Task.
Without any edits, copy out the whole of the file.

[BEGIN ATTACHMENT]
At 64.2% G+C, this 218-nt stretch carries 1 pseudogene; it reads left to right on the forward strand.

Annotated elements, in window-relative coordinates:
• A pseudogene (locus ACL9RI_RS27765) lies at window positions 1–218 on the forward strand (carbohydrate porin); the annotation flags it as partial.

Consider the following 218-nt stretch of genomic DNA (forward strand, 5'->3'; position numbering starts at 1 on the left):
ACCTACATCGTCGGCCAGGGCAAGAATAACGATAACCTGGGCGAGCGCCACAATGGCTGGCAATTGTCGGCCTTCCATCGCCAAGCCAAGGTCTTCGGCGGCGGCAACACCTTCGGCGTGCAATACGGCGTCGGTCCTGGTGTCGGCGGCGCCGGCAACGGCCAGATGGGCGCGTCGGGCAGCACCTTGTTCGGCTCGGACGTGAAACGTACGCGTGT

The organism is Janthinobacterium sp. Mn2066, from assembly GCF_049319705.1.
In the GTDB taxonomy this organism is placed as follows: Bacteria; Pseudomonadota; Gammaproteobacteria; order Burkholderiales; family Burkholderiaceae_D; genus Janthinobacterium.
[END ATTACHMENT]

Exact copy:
At 64.2% G+C, this 218-nt stretch carries 1 pseudogene; it reads left to right on the forward strand.

Annotated elements, in window-relative coordinates:
• A pseudogene (locus ACL9RI_RS27765) lies at window positions 1–218 on the forward strand (carbohydrate porin); the annotation flags it as partial.

Consider the following 218-nt stretch of genomic DNA (forward strand, 5'->3'; position numbering starts at 1 on the left):
ACCTACATCGTCGGCCAGGGCAAGAATAACGATAACCTGGGCGAGCGCCACAATGGCTGGCAATTGTCGGCCTTCCATCGCCAAGCCAAGGTCTTCGGCGGCGGCAACACCTTCGGCGTGCAATACGGCGTCGGTCCTGGTGTCGGCGGCGCCGGCAACGGCCAGATGGGCGCGTCGGGCAGCACCTTGTTCGGCTCGGACGTGAAACGTACGCGTGT

The organism is Janthinobacterium sp. Mn2066, from assembly GCF_049319705.1.
In the GTDB taxonomy this organism is placed as follows: Bacteria; Pseudomonadota; Gammaproteobacteria; order Burkholderiales; family Burkholderiaceae_D; genus Janthinobacterium.